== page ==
I recently came across a reference to “Odradek,” which sounded vaguely West Slavic but otherwise meant nothing to me; Google told me it was from a very short story by Kafka called “Die Sorge des Hausvaters” (“The Cares of a Family Man”), which turns out to be one of the few works of literature I know that puts etymology front and center. The first of the five paragraphs, followed by my attempt at a translation:

Die einen sagen, das Wort Odradek stamme aus dem Slawischen und sie suchen auf Grund dessen die Bildung des Wortes nachzuweisen. Andere wieder meinen, es stamme aus dem Deutschen, vom Slawischen sei es nur beeinflußt. Die Unsicherheit beider Deutungen aber läßt wohl mit Recht darauf schließen, daß keine zutrifft, zumal man auch mit keiner von ihnen einen Sinn des Wortes finden kann.

Some say the word Odradek is of Slavic origin, and on the strength of that they try to demonstrate the formation of the word. Others think it is of German origin, and that Slavic has only influenced it. The uncertainty of both interpretations, however, allows us to conclude with good reason that neither is correct, especially since neither of them provides us with a meaning for the word.

You can see a translation of the whole, very creepy, story, with a creepy illustration (as well as an attempt at interpretation which I did not read much of), here; the Wikipedia article has a whole series of interpretations, one more bizarre and unlikely than the next (hey, there’s Slavoj Žižek!), as well as the suggestion that an alleged “antiquated Slavonic verb ‘odradeti’, which means ‘to counsel against’ could be the root of the word” — does anybody know what this “odradeti” might be, or be supposed to be? Me, I like Noah Willumsen’s approach:

Allegorical readers of “Die Sorge des Hausvaters” have sought to tame the text and its wild creature, Odradek, by establishing stable correspondences between text and theory, replacing Odradek, in all its unknowability, with some element of their own understanding. … I will argue that an interpretation of his works must deal only with their sensus literalis. Their truth is autonomous: independent of reference, undetermined by a conceptual framework.


  1. If it’s Slavic, then it consists of prefix od- (out), root -rad- (counsel) and dimunitive suffix -ek.

    Which doesn’t make sense. “Someone who counsels against” is not very convincing.

    But I would venture a guess that “a” in the root somehow got misplaced instead of “o”.

    Then it would be “odrodek” which is not a word I’ve encountered, but it could plausibly mean a monster or degenerate. comp Russian “vyrodok”, Bulgarian “izroden”

  2. Lucy Kemnitzer says:

    I must say that the interpretations for this story are surprising. I am pretty sure they are overhtinking a very small story. And I am pretty sure I know the thing for what it is, because I have written similar things myself: it is an exercise. Just a little thing to warm up the writing muscles. I believe that the title is a nonce word Kafka made up because he liked the sound of it, and the story is what came to him as he contemplated the thing he made up. Not everything has the burden of hidden meaning!

  3. I read the story aloud to my wife, who had never read it, and immediately had to confront the riddle of the first paragraph: should I say “OD-rad-ek” in Germanic style, or “o-DRA-dek” in Slavic style? I went with the latter, with some qualms, partly because I had always heard it in my head the other way and wanted to try it out.

    “So what is it?” said Gale. “It’s just what it’s described to be,” said I. It seems to me that this story is even less than the story about the old man and the big fish. Perhaps the idea of a small, apparently useless object that can say a thing or two, but little more, makes more sense to us than it did in Kafka’s day: there are plenty of children’s toys like that, which may well outlive us all, even if at the bottom of a landfill.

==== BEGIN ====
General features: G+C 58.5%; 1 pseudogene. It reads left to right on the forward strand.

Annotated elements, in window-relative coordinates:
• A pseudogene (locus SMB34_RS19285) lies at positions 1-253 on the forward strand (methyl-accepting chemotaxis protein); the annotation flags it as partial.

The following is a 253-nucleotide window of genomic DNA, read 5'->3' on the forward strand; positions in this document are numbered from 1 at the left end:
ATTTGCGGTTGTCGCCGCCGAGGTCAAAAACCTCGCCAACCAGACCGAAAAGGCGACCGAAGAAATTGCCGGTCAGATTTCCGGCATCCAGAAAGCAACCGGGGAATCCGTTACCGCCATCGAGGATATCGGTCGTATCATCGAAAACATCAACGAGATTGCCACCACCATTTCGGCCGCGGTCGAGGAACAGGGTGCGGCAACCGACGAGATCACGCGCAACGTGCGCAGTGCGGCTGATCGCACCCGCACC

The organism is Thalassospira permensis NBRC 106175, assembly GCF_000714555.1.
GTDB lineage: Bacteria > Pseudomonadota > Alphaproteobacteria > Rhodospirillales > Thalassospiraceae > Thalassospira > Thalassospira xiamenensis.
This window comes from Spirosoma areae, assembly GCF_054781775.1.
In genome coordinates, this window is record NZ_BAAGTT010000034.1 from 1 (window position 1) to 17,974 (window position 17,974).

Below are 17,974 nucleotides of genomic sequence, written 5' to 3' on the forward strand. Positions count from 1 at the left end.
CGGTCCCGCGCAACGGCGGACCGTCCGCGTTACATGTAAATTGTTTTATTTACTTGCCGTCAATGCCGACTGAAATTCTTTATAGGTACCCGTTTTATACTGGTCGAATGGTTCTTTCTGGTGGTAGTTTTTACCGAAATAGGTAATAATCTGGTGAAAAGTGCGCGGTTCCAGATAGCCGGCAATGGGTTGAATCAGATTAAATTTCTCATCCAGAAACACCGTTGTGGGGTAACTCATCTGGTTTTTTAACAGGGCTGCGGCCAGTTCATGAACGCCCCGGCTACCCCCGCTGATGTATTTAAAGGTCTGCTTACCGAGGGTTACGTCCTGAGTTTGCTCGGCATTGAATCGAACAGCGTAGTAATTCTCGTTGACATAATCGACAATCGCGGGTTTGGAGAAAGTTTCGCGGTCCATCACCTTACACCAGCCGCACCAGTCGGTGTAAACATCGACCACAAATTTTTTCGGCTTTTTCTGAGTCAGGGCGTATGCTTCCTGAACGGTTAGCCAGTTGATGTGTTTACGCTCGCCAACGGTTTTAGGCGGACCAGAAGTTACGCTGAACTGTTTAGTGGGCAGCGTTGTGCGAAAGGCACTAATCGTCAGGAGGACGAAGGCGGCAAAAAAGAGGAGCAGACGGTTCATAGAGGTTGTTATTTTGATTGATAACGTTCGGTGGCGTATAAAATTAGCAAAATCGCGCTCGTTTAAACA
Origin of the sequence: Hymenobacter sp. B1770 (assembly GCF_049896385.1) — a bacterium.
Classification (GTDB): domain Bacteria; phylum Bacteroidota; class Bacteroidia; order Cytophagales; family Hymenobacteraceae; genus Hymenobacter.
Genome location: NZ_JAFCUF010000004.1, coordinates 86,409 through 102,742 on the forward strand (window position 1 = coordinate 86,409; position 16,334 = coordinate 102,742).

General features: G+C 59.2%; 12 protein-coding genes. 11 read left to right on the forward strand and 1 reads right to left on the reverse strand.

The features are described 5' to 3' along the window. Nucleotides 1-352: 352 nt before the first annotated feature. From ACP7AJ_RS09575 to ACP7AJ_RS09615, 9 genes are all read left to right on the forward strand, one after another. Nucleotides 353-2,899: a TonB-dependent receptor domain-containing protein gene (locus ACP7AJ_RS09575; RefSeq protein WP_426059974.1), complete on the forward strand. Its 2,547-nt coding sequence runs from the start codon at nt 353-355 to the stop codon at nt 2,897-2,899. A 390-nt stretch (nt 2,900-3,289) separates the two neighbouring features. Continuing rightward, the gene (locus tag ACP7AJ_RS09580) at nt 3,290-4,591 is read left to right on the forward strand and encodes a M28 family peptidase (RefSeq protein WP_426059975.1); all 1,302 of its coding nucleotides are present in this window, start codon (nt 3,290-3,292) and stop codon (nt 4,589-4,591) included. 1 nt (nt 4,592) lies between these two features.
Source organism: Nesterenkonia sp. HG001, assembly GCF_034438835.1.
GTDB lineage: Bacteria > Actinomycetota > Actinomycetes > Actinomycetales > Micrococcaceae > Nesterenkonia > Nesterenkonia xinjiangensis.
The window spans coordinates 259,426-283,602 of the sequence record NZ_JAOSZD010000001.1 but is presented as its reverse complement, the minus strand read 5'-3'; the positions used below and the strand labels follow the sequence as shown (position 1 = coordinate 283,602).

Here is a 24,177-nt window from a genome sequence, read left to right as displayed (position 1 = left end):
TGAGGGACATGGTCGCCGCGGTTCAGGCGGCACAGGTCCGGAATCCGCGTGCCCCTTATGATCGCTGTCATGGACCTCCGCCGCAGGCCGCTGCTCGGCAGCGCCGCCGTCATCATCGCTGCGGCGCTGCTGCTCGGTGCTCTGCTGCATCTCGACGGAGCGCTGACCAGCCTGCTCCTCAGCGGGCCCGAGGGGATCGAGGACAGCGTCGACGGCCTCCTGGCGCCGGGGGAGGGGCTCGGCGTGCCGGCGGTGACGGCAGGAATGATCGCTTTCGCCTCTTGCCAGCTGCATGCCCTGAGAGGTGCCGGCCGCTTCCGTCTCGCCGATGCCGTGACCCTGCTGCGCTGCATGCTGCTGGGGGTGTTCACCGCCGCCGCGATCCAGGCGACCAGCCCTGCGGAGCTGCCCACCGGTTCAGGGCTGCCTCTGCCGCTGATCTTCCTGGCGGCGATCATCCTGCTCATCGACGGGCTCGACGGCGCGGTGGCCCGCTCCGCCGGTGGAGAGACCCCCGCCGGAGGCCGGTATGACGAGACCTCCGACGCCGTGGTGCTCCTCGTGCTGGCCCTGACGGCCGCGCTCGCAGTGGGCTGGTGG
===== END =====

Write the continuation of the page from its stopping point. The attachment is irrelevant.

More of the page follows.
4. John, since Czech almost always stresses the first syllable, “OD-rad-ek” is probably what Kafka had in mind in either case.

  5. Czech odradit, Polish odradzić ‘discourage, advise against’, from rada ‘counsel, advice; council’ — an old loan from Low German (cf. G. Raat, OE rǣd, ON ráð).

  6. P.S. I agree with Lucy that it makes little sense to look for hidden meanings in what Kafka wrote with his tongue in his cheek. Still, his jocular comment on the Slavic-influenced German origin of odradek shows that he was in all likelihood thinking of the verb odradit (only to dismiss the etymology, but the dismissal can’t be taken too seriously either).

  7. David Marjanović says:

    G. Raat

    Ooh, I can turn this into a whole story. 🙂

    It’s spelled Rat. The vowel is long in the standard, but that’s because of the lengthening of monosyllabic words that started in Switzerland a few hundred years ago and still hasn’t reached the north. Here in Berlin, the station Rathaus Steglitz is pronounced with a long vowel by the announcing voice on the subway, but with a short one by the one on the bus, as if spelled *Ratthaus, heavily implying that the local politicians are all rats. ^_^

    All of this also applies to its homophone Rad (“wheel”, also short for Fahrrad “bicycle”).

  8. John, since Czech almost always stresses the first syllable, “OD-rad-ek” is probably what Kafka had in mind in either case.

    Yes, that’s how I hear it in my head.

    Piotr, David: Many thanks, as always, for your learnèd explanations!

  9. By the way, “Rada” translates into Russian as “Soviet”.

    But that’s surely a meaningless coincidence

  10. heavily implying that the local politicians are all rats

    Very true. (You’re going to have to start googling the Hat archives before you post anything, like I have had to do for a while now. 🙂 )

  11. It’s spelled Rat.

    Oops, of course it is. It got contaminated with Dutch Raad in my head. They call their Staatsrat de Raad van State. Anyway, OHG had râd, with a long vowel.

  12. Ugh! OHG had rât, with a long vowel.

  13. Stephen Bruce says:

    By the way, “Rada” translates into Russian as “Soviet”. But that’s surely a meaningless coincidence.

    In fact, according to Vasmer, рада was borrowed from Middle High German via Polish rada (I supposed high vs. low doesn’t matter much here?).

    Historically it’s been seen as a Ukrainian/Belorussian/Lithuanian/Polish, and whereas the name of the Ukrainian parliament used to be translated into Russian as the Verkhovnyj Sovet, now it’s left as the more Ukrainian Verkhovnaya Rada.